“European clients have proven to be important in helping us build new products that are relevant to their needs,” says Tom Ross, head of European institutional distribution.
The firm has an office in London and another in Zurich, Switzerland. Currently, there is one person in each office but Ross says the firm is planning to hire an additional executive in the London office.
Ross says William Blair’s first priority is its existing clients, but adds: “As we get to know Europe better, we think we offer strategies that are relevant to institutional investors in Europe and we want to do our best to promote them.”
Countries in which William Blair liaises directly with institutions include Austria, France, the Netherlands and in Scandinavia.
To a lesser degree, the firm works with wholesale distributors, namely financial institutions. It has a relationship with SEB in Scandinavia and is in discussions with financial institutions in Switzerland.
US managers face an unfamiliar mutual funds environment when they arrive in Europe, with fragmentation, fewer advisers, and sometimes a lack of brand awareness challenging them.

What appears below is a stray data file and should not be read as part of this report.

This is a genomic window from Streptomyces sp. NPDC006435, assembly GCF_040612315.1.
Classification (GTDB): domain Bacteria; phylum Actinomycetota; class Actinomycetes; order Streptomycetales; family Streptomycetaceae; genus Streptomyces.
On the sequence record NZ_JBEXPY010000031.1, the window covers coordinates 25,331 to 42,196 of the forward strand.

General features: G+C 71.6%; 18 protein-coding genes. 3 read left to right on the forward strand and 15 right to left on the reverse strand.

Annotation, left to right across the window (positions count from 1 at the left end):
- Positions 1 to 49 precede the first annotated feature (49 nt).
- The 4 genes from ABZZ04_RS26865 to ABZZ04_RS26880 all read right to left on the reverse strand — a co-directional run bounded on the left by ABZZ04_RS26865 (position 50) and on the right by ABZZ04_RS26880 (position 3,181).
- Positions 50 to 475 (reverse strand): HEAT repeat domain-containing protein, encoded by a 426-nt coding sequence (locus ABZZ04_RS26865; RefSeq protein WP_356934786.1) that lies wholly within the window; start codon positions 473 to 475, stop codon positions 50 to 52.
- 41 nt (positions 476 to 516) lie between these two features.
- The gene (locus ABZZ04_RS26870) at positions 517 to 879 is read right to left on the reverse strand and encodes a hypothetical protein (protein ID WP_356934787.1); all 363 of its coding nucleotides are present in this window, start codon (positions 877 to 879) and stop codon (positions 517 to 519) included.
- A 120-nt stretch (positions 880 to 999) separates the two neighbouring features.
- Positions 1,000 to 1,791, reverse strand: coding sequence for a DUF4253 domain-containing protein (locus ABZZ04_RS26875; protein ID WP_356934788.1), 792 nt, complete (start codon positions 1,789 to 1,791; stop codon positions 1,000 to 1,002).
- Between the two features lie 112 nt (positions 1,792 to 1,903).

And then there is the issue of price. Schuman, at Matthews Asia, says total expense ratios and, therefore, management fees tend to be lower
in the US.
Like Dodge & Cox, Matthews is a no-load provider. Schuman says: “While our funds in the United States are no-load funds, our Ucits funds provide distributors with the option for front-end loads.”
He notes that trailer fees and platform fees tend to be more expensive in the Ucits market too, and says that to offer the best proposition to investors “we need to work with partners who share our commitment to shareholder value”.
The firm offers retail, institutional share classes and multiple currency share classes in an attempt to get the correct structure.
Similarly, Dodge & Cox has one share class for both retail and institutional investors in its Ucits fund, a model it also employs back in the US. “People like our comparatively lower fees which result from the fact that we do not pay for distribution or take out advertising,” says Pohl.
“In the rest of world, people have higher costs structures and we think it disadvantages end investors. People realise that an extra 50 bps does not look like a lot, but it compounds over the years. In the US, the industry has moved away from load funds and distribution commissions and instead towards lower fees.
“You look at Europe and think people there will become sensitive to this and start thinking about it, too.”
Dodge & Cox’s come-and-find-us, no-load strategy might seem risky, but with the UK set to effectively ban commissions following the retail distribution review, the firm and its US peers might soon find Europe a very hospitable place.
©2011 funds europe